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"Apostle of Ethnology": Agnes C. L. Donohugh's Missiological Anthropology Between the World Wars

Date added: 11/08/2016

This article by Benjamin L. Hartley, on '"Apostle of Ethnology": Agnes C. L. Donohugh's Missiological Anthropology Between the World Wars', was published in the April 2016 edition of the International Bulletin of Mission Research.

International Bulletin of Mission Research April 2016 40106-118first published on April 22, 2016 doi:10.1177/2396939316637853

 

Agnes C. L. Donohugh (1876–1966) taught at Hartford Theological Seminary’s Kennedy School of Missions between 1918 and 1944, the leading graduate program in mission studies in North America prior to World War II. The first missionary student of Franz Boas at Columbia University, Donohugh influenced the shape of graduate anthropological education for missionaries in America more than anyone else in the interwar period. Donohugh’s story provides a window into understanding how anthropology was first used in mission education in America.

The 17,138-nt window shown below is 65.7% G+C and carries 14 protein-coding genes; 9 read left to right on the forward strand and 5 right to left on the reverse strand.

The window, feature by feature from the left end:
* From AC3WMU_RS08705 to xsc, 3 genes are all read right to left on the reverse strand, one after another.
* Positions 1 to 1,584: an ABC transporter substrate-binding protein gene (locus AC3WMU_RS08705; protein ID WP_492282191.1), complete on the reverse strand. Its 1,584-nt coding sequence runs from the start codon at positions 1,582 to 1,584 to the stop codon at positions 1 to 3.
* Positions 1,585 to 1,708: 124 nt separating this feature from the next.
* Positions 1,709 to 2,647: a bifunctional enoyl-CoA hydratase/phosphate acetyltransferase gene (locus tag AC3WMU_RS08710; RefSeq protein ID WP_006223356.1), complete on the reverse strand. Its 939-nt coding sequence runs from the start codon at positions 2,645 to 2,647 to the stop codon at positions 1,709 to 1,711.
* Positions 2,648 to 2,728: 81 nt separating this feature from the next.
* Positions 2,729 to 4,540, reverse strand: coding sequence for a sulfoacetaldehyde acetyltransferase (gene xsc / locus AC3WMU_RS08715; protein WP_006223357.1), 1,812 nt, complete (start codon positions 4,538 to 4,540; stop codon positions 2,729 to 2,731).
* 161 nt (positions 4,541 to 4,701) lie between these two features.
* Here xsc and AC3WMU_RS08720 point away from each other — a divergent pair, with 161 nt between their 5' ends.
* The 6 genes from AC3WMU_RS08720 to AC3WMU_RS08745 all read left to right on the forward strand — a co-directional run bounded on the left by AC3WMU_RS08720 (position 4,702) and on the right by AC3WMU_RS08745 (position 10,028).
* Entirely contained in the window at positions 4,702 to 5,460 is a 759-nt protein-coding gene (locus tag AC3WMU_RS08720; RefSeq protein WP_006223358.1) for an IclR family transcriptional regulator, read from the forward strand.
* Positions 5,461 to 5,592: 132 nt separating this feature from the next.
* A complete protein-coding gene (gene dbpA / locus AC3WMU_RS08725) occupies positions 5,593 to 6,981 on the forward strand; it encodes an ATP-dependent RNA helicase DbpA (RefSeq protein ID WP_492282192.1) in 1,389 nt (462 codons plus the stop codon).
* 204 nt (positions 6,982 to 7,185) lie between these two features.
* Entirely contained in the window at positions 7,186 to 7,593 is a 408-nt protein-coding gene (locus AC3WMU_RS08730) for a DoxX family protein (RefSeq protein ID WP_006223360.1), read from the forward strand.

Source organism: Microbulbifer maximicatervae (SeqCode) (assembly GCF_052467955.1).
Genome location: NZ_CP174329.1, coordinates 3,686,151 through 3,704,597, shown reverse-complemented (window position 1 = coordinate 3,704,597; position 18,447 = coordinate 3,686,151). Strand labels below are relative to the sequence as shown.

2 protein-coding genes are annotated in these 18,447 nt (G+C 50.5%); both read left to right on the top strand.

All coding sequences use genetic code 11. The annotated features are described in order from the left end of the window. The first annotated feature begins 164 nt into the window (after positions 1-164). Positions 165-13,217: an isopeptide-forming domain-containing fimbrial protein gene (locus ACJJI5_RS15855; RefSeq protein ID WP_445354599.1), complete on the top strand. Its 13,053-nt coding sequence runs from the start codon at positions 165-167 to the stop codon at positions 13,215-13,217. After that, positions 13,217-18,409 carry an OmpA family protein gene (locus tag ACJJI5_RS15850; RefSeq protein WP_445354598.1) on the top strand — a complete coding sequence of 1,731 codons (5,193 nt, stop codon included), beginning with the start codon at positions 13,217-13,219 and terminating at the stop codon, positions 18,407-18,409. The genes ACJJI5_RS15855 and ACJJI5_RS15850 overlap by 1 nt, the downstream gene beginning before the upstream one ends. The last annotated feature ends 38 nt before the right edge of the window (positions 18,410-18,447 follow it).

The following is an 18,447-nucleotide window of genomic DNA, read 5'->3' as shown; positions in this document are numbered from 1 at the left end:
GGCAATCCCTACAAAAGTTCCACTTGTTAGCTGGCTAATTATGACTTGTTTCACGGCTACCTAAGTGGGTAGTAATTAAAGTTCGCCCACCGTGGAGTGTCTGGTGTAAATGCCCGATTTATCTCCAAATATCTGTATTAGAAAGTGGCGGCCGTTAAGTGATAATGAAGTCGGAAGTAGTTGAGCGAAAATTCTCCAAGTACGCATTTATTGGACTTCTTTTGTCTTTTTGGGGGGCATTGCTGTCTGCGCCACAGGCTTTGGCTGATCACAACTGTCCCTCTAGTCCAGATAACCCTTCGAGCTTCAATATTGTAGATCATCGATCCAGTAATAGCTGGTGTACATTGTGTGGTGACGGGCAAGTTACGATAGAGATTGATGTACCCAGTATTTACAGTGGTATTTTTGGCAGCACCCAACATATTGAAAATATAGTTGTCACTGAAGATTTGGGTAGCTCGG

Find the full text here: http://ibm.sagepub.com/content/40/2.toc 

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